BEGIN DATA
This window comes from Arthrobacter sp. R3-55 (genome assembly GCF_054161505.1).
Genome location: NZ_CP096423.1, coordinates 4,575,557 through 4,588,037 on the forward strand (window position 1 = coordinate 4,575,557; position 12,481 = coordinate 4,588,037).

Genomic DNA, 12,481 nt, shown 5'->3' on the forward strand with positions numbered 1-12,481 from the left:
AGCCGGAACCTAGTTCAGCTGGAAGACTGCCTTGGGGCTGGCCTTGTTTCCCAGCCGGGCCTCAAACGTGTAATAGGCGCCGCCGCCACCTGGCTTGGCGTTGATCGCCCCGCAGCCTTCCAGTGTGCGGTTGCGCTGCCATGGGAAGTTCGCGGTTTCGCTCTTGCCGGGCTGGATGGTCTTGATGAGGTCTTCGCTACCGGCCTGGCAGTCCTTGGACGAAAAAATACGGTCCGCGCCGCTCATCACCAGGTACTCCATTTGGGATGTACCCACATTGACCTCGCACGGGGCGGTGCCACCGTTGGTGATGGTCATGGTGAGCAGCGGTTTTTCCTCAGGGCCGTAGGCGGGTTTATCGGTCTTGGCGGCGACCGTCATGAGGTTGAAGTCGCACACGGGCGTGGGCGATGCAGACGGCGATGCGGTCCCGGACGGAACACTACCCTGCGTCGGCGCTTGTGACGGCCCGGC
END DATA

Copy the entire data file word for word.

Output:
This window comes from Arthrobacter sp. R3-55 (genome assembly GCF_054161505.1).
Genome location: NZ_CP096423.1, coordinates 4,575,557 through 4,588,037 on the forward strand (window position 1 = coordinate 4,575,557; position 12,481 = coordinate 4,588,037).

Genomic DNA, 12,481 nt, shown 5'->3' on the forward strand with positions numbered 1-12,481 from the left:
AGCCGGAACCTAGTTCAGCTGGAAGACTGCCTTGGGGCTGGCCTTGTTTCCCAGCCGGGCCTCAAACGTGTAATAGGCGCCGCCGCCACCTGGCTTGGCGTTGATCGCCCCGCAGCCTTCCAGTGTGCGGTTGCGCTGCCATGGGAAGTTCGCGGTTTCGCTCTTGCCGGGCTGGATGGTCTTGATGAGGTCTTCGCTACCGGCCTGGCAGTCCTTGGACGAAAAAATACGGTCCGCGCCGCTCATCACCAGGTACTCCATTTGGGATGTACCCACATTGACCTCGCACGGGGCGGTGCCACCGTTGGTGATGGTCATGGTGAGCAGCGGTTTTTCCTCAGGGCCGTAGGCGGGTTTATCGGTCTTGGCGGCGACCGTCATGAGGTTGAAGTCGCACACGGGCGTGGGCGATGCAGACGGCGATGCGGTCCCGGACGGAACACTACCCTGCGTCGGCGCTTGTGACGGCCCGGC